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Week 3 of multicultural council’s Q&A project looks at schooling, employment, benefits of immigration

The Moose Jaw Multicultural Council is still accepting questions from the community as part of this project.
Education
A classroom of older adults. File photo

The Moose Jaw Multicultural Council has released the third part of its community Q&A project, with this week’s questions focusing on the benefits of immigration, job training and schooling.

The first part of the Q&A project can be found here and the second part can be found here.

Do you think Canada should help Canadians first? 

This question is a complex and common one, and understandably so. Times are tough. People wonder why Canada continues allotting funds for immigration when so many Canadians are struggling to make ends meet. While we don’t have space to thoroughly address this question here, what we can do is note some ways immigration helps Canadians:
 

  • Immigration helps address critical labour shortages. At the time of writing this, Sask Jobs has 805 local jobs listed. Rob Clark, CEO of Moose Jaw & District Chamber of Commerce, emphasizes our need for immigrants locally. He highlights labour shortages in manufacturing, health care, and entry-level jobs, which are expected to grow as baby boomers retire and there are not enough working-age Canadians to fill these vacancies. This shortage is so pronounced that there are immigration programs (Saskatchewan Immigrant Nominee Program (SINP) and Rural and Northern Immigration Pilot (RNIP)) to find skilled immigrants to fill these gaps. 
     
  • It helps Canada interact on an international stage. We live in an increasingly globalized world and rely on strong relationships with other countries for our economy, resources, defence, national security, etc. A diversified population at home gives Canada opportunities for strengthened international relationships.
     
  • Newcomers bring in a variety of perspectives and strengths. They show us new ideas; different problem-solving strategies; teach us resilience; and community values, to name a few. 

It is also important to note that this is not an “either-or” scenario. Diminishing support for newcomers does not necessarily mean that struggling Canadians would be better off, nor are immigrants privy to an excess of financial resources that aren’t available to Canadians born here.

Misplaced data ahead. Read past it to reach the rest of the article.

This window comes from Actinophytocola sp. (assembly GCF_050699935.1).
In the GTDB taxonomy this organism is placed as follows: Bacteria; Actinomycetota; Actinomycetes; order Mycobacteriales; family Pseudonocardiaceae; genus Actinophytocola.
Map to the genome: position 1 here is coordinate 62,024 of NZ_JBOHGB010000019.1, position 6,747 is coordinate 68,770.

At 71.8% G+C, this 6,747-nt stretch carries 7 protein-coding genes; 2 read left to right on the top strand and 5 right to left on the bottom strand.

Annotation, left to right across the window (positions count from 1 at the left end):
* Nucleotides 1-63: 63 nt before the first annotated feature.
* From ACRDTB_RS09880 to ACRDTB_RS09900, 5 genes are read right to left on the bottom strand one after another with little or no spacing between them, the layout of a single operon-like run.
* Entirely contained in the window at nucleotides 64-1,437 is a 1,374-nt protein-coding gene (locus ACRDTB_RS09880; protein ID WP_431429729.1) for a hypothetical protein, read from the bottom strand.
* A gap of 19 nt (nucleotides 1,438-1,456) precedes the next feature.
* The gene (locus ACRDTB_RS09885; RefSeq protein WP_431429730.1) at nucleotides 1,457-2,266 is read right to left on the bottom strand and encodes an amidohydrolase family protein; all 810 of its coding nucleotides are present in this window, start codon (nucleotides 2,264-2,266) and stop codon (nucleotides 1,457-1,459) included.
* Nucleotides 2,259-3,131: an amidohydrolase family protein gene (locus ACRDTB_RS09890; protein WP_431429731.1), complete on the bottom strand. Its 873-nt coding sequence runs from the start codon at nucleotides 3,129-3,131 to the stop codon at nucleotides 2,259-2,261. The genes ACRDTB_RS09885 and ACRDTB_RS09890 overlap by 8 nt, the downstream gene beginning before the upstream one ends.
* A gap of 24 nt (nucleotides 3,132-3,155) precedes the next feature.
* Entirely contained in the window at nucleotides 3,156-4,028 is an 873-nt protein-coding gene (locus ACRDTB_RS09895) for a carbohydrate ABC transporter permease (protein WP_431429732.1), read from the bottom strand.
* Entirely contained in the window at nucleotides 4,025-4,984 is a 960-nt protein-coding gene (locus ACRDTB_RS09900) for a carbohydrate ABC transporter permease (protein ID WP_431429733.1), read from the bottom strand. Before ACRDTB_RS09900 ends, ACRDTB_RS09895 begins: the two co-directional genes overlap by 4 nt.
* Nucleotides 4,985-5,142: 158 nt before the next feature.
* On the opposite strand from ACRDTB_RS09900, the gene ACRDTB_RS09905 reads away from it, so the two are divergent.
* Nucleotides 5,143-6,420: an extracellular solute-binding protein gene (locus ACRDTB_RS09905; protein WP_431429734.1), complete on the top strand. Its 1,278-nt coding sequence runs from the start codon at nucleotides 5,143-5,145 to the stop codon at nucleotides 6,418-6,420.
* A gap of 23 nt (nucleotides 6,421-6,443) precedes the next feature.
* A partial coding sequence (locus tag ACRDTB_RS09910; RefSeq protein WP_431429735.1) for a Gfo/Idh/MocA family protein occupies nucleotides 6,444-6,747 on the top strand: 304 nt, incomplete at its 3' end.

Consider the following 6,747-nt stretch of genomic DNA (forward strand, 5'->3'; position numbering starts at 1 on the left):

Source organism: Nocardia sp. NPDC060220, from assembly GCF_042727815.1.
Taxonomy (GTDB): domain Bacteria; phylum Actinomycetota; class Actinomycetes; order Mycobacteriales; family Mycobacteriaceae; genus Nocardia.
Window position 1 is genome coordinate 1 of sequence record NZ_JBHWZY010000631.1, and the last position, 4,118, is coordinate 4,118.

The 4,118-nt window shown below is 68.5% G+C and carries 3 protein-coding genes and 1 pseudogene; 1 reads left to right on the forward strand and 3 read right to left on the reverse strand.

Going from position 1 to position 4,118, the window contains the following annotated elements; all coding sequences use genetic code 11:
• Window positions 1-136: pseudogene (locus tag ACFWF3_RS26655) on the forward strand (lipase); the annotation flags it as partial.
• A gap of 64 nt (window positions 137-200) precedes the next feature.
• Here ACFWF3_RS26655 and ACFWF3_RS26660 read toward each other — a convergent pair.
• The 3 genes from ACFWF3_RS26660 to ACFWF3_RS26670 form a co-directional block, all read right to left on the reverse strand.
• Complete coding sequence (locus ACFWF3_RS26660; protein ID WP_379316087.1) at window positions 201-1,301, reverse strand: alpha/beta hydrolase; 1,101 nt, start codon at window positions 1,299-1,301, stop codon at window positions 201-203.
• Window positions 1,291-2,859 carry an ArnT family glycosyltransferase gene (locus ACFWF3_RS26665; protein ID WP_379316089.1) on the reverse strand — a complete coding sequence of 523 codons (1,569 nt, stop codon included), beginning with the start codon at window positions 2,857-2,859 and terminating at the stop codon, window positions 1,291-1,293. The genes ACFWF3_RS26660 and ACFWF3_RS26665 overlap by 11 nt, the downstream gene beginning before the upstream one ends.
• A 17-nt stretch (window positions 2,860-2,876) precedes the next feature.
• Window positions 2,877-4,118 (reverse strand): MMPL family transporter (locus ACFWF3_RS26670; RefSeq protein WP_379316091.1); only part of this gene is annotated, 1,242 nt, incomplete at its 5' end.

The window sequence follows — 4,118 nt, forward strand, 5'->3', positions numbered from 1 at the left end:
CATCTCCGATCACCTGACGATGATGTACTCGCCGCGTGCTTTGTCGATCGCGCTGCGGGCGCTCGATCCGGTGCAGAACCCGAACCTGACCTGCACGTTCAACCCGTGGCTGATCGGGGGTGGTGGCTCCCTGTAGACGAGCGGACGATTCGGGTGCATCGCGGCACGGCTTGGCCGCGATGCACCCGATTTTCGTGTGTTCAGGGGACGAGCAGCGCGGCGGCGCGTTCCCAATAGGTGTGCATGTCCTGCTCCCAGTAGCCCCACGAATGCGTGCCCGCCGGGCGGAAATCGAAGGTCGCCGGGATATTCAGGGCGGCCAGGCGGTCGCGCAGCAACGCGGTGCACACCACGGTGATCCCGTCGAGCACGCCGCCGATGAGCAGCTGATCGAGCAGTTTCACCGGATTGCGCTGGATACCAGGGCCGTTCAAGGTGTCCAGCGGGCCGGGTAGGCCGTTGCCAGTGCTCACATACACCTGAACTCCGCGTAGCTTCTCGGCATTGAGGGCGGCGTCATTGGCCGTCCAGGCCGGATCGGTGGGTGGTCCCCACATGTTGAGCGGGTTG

Are you able to work in your field of expertise or training in Canada? Do you have to be re-certified somehow? 

Great question. Yes, newcomers can work in their field of expertise or training in Canada, but many end up postponing this, or going through more schooling in Canada. 

Firstly, professionals must have their credentials evaluated here: this costs between $200 and $500 and can be a lengthy process. The cost and time commitment is a deterrent, especially without confidence that one’s credentials will be accepted. It is common for educated individuals to begin working where they can and put this evaluation decision on hold until they are more established and financially stable. 

Secondly, this process requires transcripts and other documents that might be inaccessible. Refugees especially have a difficult time acquiring the proper paperwork; it’s possible that these documents were left behind, destroyed, or cannot be obtained digitally while their home country is during turmoil and war. 

There are some professionals, though, who are being fast-tracked because of how desperately we need them. If they have the financial resources, doctors and nurses arriving to Canada go through testing, credential evaluation, and English language proficiency evaluations to get them working as soon as possible.  

Will they all get free schooling? 

No. The only free schooling available to newcomers are adult English classes for those who need them. Aside from this, those with Permanent Resident status are required to pay the same school fees as any other Canadian citizen. In the event that people are here on a study visa, they must pay the higher international student fees.